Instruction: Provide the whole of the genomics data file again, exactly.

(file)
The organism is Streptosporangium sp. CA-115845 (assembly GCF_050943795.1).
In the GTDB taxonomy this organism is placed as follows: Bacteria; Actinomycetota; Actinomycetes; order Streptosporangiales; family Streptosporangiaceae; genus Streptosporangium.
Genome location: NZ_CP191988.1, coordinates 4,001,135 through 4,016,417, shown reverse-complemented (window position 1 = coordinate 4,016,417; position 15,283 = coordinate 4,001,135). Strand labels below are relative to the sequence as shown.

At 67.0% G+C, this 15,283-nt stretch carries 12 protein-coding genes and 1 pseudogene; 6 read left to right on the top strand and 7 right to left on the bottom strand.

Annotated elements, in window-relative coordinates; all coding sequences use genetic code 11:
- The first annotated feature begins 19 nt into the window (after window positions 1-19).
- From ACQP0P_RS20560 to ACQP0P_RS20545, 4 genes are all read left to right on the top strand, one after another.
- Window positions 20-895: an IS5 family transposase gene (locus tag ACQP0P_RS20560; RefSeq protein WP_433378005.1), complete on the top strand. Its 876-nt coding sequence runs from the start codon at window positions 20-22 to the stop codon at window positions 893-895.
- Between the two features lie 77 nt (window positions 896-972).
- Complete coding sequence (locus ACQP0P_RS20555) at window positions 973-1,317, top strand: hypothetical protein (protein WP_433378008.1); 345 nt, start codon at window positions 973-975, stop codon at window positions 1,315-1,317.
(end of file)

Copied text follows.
The organism is Streptosporangium sp. CA-115845 (assembly GCF_050943795.1).
In the GTDB taxonomy this organism is placed as follows: Bacteria; Actinomycetota; Actinomycetes; order Streptosporangiales; family Streptosporangiaceae; genus Streptosporangium.
Genome location: NZ_CP191988.1, coordinates 4,001,135 through 4,016,417, shown reverse-complemented (window position 1 = coordinate 4,016,417; position 15,283 = coordinate 4,001,135). Strand labels below are relative to the sequence as shown.

At 67.0% G+C, this 15,283-nt stretch carries 12 protein-coding genes and 1 pseudogene; 6 read left to right on the top strand and 7 right to left on the bottom strand.

Annotated elements, in window-relative coordinates; all coding sequences use genetic code 11:
- The first annotated feature begins 19 nt into the window (after window positions 1-19).
- From ACQP0P_RS20560 to ACQP0P_RS20545, 4 genes are all read left to right on the top strand, one after another.
- Window positions 20-895: an IS5 family transposase gene (locus tag ACQP0P_RS20560; RefSeq protein WP_433378005.1), complete on the top strand. Its 876-nt coding sequence runs from the start codon at window positions 20-22 to the stop codon at window positions 893-895.
- Between the two features lie 77 nt (window positions 896-972).
- Complete coding sequence (locus ACQP0P_RS20555) at window positions 973-1,317, top strand: hypothetical protein (protein WP_433378008.1); 345 nt, start codon at window positions 973-975, stop codon at window positions 1,315-1,317.